Book Image

Supervised Machine Learning with Python

By : Taylor Smith
Book Image

Supervised Machine Learning with Python

By: Taylor Smith

Overview of this book

Supervised machine learning is used in a wide range of sectors, such as finance, online advertising, and analytics, to train systems to make pricing predictions, campaign adjustments, customer recommendations, and much more by learning from the data that is used to train it and making decisions on its own. This makes it crucial to know how a machine 'learns' under the hood. This book will guide you through the implementation and nuances of many popular supervised machine learning algorithms, and help you understand how they work. You’ll embark on this journey with a quick overview of supervised learning and see how it differs from unsupervised learning. You’ll then explore parametric models, such as linear and logistic regression, non-parametric methods, such as decision trees, and a variety of clustering techniques that facilitate decision-making and predictions. As you advance, you'll work hands-on with recommender systems, which are widely used by online companies to increase user interaction and enrich shopping potential. Finally, you’ll wrap up with a brief foray into neural networks and transfer learning. By the end of this book, you’ll be equipped with hands-on techniques and will have gained the practical know-how you need to quickly and effectively apply algorithms to solve new problems.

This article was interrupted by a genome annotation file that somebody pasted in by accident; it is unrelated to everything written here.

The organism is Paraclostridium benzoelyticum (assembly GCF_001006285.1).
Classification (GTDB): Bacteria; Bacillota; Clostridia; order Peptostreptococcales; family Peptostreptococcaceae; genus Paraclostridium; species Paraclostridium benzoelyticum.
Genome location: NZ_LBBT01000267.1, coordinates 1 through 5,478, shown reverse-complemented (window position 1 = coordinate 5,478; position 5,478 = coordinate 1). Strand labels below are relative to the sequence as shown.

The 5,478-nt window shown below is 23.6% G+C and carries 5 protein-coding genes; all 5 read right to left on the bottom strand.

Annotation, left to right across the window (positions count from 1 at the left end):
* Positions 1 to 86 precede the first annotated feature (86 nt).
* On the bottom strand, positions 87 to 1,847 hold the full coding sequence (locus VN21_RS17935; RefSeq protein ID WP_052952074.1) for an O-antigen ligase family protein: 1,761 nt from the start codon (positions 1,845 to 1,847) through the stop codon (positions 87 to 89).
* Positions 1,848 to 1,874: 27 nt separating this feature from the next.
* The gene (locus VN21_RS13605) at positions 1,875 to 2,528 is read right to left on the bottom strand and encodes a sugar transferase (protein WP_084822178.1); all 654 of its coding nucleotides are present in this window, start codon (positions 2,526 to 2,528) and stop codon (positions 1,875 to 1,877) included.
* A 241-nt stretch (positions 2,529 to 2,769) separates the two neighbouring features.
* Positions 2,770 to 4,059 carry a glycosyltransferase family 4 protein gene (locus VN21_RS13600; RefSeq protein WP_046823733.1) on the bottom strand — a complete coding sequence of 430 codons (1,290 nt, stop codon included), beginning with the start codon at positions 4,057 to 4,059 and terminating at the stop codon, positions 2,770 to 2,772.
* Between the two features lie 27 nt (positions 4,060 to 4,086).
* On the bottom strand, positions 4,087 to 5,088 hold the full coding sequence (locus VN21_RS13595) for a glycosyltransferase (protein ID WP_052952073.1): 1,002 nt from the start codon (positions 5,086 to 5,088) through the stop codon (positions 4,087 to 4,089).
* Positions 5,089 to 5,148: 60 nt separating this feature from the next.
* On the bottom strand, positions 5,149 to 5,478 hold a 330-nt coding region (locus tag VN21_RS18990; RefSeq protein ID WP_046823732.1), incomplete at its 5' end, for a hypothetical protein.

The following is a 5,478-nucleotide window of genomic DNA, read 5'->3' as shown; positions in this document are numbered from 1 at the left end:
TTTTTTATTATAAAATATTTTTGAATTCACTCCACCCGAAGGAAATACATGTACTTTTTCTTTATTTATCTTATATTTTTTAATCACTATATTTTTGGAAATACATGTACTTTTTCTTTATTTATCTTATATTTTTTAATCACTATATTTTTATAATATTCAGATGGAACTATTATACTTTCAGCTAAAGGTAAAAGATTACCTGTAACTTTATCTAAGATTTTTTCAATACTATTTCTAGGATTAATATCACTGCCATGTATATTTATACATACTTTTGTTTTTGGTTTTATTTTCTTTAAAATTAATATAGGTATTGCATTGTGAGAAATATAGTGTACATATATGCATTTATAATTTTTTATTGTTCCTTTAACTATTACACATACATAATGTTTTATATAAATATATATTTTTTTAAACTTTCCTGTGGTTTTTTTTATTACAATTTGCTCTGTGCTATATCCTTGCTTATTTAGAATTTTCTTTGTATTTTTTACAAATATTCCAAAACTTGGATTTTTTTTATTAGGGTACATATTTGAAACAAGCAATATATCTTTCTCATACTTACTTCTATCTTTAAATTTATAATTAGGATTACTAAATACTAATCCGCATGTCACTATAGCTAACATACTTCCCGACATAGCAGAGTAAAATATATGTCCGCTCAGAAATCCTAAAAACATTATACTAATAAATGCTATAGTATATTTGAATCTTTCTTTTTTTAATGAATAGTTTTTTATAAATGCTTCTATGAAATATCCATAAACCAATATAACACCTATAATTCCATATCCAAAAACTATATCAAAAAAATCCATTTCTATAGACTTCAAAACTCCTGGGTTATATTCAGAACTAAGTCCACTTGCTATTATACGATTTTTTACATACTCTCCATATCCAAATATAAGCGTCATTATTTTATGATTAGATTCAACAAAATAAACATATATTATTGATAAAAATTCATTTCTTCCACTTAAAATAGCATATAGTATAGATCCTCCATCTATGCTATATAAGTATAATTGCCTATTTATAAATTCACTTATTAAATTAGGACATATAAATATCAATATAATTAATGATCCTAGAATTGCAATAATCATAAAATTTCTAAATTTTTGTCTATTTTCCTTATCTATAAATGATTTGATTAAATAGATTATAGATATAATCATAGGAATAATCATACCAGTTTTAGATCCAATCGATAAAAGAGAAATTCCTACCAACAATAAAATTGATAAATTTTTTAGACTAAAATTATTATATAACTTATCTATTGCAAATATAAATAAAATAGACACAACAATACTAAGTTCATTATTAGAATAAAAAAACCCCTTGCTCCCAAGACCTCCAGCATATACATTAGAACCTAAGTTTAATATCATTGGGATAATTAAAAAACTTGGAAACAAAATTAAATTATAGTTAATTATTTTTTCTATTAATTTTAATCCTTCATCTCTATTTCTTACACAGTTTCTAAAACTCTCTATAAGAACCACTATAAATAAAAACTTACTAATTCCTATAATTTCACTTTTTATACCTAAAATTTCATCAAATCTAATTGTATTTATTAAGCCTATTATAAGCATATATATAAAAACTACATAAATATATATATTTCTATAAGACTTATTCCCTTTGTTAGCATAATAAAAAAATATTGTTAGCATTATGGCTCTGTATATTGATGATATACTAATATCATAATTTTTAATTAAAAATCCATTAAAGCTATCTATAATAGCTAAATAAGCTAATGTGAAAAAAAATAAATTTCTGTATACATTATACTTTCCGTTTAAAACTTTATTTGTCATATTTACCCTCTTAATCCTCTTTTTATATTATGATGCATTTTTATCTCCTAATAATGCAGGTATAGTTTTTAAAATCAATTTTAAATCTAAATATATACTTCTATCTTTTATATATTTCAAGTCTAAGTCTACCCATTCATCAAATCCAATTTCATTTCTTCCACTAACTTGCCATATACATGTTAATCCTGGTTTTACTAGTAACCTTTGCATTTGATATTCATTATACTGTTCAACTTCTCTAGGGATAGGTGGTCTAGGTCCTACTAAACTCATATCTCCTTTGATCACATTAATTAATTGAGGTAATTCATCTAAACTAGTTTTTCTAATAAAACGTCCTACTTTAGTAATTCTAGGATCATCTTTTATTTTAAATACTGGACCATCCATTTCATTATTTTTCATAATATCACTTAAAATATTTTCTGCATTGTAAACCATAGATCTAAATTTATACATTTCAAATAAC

Table of Contents (11 chapters)
Title Page
Copyright and Credits
About Packt

Implementing logistic regression from scratch

In this section, we will walk through the implementation of logistic regression in Python within the packtml package. We will start off with a brief recap of what logistic regression seeks to accomplish and then go over the source code and look at an example.



Recall that logistic regression seeks to classify a sample into a discrete category, also known as classification. The logistic transformation allows us to transform the log odds that we get from the inner product of our parameters and X.

Notice that we have three Python files open. One is, from within the utils directory inside of packtml; another is, from within the regression library in packtml; and the final one is an file, inside the examples directory and regression.

We will dive right into the code base using the following steps:

  1. We will start with the file. There are two functions that we will be using here...